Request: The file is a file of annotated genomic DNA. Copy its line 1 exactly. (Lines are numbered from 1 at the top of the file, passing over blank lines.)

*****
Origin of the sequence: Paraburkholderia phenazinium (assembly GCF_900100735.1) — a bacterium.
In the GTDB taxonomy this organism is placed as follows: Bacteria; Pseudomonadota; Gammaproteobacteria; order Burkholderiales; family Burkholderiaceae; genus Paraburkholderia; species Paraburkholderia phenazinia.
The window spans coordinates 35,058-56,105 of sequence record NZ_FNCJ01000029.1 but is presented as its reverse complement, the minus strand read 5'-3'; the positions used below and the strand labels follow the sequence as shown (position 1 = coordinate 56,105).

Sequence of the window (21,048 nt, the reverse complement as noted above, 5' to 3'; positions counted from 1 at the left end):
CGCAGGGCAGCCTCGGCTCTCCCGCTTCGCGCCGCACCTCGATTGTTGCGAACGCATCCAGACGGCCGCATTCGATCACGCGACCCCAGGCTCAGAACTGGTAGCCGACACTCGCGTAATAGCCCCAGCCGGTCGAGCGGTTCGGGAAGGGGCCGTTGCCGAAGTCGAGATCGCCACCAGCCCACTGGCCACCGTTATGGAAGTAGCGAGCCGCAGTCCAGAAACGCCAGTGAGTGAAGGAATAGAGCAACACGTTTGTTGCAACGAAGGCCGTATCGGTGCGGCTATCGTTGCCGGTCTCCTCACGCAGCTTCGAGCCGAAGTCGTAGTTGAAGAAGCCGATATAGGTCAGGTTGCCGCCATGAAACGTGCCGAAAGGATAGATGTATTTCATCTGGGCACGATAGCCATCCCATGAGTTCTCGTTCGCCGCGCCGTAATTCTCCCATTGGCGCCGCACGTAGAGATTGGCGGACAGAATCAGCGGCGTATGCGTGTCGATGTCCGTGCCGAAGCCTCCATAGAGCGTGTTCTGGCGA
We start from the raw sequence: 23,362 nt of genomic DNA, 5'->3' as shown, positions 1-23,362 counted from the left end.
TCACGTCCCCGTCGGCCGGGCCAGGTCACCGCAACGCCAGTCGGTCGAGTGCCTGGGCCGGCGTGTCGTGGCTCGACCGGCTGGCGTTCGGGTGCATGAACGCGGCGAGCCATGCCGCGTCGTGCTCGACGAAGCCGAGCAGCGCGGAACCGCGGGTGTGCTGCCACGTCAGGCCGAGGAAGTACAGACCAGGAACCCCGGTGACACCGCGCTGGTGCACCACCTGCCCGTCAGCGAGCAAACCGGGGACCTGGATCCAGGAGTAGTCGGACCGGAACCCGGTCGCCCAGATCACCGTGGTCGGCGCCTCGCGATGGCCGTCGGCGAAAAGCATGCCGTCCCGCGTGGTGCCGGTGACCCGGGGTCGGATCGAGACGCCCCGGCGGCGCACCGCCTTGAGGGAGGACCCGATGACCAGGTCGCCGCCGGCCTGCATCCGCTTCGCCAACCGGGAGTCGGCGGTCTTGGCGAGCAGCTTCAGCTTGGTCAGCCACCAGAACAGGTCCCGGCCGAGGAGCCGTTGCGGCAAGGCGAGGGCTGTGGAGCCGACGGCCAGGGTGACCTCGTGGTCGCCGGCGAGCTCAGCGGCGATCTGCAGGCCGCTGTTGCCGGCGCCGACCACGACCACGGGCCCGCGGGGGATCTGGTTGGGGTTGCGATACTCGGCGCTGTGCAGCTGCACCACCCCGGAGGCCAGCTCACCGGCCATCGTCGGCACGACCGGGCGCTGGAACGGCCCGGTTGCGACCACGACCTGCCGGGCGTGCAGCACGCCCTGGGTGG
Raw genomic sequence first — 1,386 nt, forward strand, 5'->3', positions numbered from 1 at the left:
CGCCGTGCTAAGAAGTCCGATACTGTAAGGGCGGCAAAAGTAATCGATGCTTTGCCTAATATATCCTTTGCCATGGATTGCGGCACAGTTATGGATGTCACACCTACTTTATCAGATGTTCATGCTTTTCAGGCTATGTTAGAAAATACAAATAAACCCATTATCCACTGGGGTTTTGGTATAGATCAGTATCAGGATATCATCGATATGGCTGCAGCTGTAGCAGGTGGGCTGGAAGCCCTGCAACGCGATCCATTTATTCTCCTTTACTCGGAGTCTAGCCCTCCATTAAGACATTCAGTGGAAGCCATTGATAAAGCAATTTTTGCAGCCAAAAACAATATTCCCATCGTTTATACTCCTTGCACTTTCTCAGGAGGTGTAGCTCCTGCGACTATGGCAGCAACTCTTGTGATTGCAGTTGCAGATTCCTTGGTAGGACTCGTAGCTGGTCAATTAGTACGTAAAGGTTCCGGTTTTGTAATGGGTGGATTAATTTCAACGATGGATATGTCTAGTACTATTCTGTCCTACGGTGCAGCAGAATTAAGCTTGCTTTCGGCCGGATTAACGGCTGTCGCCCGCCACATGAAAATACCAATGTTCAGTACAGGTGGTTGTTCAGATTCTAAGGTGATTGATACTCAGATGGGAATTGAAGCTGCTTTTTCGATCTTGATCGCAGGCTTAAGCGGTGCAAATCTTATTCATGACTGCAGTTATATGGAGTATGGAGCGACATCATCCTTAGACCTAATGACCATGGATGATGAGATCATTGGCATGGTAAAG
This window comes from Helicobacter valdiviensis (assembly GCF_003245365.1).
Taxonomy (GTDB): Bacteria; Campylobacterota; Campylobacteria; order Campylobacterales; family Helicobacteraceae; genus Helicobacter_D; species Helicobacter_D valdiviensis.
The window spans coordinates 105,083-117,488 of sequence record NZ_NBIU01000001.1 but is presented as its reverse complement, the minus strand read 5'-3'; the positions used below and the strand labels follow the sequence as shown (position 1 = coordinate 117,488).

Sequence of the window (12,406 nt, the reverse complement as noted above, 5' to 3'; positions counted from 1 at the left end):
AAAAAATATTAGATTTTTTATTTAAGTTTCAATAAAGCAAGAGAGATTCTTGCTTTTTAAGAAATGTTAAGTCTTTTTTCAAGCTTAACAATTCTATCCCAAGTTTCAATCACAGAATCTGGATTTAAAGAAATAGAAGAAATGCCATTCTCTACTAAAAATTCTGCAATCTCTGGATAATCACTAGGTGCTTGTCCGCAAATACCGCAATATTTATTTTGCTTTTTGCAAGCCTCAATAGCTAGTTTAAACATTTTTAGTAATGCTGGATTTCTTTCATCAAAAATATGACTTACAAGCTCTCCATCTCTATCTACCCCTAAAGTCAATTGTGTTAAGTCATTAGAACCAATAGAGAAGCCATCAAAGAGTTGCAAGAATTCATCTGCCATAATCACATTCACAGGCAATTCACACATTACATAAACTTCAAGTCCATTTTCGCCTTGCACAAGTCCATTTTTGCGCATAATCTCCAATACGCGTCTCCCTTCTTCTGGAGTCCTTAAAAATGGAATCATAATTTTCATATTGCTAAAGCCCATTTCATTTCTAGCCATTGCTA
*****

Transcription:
Origin of the sequence: Paraburkholderia phenazinium (assembly GCF_900100735.1) — a bacterium.